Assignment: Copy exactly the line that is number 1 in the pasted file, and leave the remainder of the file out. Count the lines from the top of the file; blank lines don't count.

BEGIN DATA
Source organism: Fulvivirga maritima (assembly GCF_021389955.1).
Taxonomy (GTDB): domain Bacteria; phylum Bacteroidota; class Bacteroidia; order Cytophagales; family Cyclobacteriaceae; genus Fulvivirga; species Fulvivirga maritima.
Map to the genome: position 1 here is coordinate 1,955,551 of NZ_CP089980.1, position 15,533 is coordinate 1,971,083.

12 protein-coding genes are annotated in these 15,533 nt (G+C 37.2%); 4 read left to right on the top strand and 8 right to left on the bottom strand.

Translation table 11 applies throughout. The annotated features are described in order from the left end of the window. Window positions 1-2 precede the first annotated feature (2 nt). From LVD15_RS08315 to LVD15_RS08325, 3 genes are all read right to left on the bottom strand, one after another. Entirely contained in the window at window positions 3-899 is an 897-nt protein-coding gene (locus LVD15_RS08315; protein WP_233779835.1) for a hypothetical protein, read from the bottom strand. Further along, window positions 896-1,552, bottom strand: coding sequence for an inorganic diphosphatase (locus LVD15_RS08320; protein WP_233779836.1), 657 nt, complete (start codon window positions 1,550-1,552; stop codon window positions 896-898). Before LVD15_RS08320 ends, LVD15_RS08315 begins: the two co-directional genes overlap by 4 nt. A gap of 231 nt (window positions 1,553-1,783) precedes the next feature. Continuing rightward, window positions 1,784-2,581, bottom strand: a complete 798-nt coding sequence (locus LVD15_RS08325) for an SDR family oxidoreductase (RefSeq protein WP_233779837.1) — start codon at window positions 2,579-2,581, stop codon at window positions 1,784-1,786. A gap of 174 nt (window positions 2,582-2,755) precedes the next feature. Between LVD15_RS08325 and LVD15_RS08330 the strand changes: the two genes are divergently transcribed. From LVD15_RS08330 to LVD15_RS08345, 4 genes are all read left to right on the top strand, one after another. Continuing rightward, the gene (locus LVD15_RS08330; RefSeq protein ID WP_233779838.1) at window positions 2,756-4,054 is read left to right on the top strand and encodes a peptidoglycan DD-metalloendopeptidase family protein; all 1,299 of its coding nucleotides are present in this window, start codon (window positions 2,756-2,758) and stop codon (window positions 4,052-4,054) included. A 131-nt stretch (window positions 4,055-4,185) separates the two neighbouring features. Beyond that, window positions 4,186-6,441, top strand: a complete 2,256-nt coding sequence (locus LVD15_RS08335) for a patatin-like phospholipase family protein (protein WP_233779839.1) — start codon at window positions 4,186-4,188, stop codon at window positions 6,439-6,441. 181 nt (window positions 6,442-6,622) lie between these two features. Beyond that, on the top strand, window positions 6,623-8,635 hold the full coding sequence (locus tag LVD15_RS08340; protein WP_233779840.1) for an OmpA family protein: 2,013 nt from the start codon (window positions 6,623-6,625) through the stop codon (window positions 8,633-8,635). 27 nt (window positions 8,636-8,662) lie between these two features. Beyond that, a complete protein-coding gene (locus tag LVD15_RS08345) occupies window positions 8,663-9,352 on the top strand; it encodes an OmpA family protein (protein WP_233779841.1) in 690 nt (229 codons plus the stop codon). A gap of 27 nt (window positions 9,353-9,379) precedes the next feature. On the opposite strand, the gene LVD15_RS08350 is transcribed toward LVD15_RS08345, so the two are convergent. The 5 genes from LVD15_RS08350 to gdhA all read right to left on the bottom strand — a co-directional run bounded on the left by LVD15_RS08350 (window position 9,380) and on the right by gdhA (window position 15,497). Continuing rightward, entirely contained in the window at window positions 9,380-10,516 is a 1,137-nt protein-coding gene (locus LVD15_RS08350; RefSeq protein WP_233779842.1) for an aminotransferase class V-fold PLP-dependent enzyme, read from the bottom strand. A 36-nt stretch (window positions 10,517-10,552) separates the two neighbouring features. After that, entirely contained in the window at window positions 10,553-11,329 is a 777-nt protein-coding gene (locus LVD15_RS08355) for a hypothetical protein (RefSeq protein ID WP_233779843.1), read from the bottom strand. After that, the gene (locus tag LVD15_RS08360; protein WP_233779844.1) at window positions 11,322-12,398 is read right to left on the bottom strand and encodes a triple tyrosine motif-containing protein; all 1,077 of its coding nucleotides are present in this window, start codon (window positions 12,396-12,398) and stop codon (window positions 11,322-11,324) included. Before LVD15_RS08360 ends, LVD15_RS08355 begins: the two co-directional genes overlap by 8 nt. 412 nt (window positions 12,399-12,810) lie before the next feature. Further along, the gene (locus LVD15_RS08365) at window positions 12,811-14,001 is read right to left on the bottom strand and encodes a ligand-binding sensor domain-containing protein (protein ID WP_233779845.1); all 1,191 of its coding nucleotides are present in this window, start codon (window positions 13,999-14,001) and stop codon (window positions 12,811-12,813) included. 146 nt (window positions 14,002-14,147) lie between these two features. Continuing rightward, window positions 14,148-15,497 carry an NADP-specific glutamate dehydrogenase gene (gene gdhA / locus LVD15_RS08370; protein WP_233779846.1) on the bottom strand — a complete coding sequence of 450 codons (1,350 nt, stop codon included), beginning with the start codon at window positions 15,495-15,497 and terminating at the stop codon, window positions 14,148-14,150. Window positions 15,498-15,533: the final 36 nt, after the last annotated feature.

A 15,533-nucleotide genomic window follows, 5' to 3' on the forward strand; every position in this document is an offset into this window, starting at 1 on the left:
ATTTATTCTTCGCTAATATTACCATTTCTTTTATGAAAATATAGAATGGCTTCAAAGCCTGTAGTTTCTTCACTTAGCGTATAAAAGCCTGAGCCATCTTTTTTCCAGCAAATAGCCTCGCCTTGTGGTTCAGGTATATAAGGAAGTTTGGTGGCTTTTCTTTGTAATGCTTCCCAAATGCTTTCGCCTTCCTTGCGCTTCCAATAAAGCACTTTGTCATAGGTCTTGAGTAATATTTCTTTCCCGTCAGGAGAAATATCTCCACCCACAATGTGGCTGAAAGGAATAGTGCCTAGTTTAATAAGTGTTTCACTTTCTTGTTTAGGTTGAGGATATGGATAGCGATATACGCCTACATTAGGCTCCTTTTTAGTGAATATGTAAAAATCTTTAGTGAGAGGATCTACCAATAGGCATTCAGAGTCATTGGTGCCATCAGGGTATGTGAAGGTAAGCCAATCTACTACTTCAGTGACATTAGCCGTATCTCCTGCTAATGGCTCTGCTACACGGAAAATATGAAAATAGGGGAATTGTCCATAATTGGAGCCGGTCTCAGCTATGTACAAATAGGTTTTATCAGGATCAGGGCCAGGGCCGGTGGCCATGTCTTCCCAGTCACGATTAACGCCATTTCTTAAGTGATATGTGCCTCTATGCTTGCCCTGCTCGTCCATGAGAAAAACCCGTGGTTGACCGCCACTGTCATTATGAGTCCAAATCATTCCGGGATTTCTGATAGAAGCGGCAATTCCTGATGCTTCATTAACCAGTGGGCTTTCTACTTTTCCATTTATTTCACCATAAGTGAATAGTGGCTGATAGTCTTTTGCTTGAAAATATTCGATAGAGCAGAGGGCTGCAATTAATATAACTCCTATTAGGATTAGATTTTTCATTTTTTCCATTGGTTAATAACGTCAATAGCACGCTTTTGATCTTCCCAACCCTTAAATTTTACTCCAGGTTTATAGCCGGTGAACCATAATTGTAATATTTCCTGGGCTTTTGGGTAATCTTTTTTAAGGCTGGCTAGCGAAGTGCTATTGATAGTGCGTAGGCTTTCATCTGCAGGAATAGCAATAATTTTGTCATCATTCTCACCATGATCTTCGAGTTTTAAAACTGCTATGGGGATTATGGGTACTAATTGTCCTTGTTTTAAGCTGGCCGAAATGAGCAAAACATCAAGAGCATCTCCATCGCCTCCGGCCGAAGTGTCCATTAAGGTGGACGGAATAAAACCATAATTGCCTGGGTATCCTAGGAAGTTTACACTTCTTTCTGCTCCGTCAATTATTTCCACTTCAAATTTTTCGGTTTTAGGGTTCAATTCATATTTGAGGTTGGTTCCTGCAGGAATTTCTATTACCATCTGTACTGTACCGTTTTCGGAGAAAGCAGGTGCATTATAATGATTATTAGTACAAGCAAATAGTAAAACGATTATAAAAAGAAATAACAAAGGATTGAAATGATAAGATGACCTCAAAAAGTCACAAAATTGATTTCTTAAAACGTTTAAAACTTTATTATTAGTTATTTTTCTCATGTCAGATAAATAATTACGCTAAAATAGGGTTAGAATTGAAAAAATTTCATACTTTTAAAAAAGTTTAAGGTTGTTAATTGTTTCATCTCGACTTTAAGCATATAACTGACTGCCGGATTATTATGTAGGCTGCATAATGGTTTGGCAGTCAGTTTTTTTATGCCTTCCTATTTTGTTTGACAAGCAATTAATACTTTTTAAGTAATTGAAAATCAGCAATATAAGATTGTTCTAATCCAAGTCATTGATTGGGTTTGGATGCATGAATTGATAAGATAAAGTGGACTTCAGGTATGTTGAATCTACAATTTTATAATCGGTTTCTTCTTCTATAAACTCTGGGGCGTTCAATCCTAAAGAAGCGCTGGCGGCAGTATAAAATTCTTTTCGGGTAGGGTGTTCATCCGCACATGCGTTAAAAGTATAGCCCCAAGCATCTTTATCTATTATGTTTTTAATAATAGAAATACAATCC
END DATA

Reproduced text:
Source organism: Fulvivirga maritima (assembly GCF_021389955.1).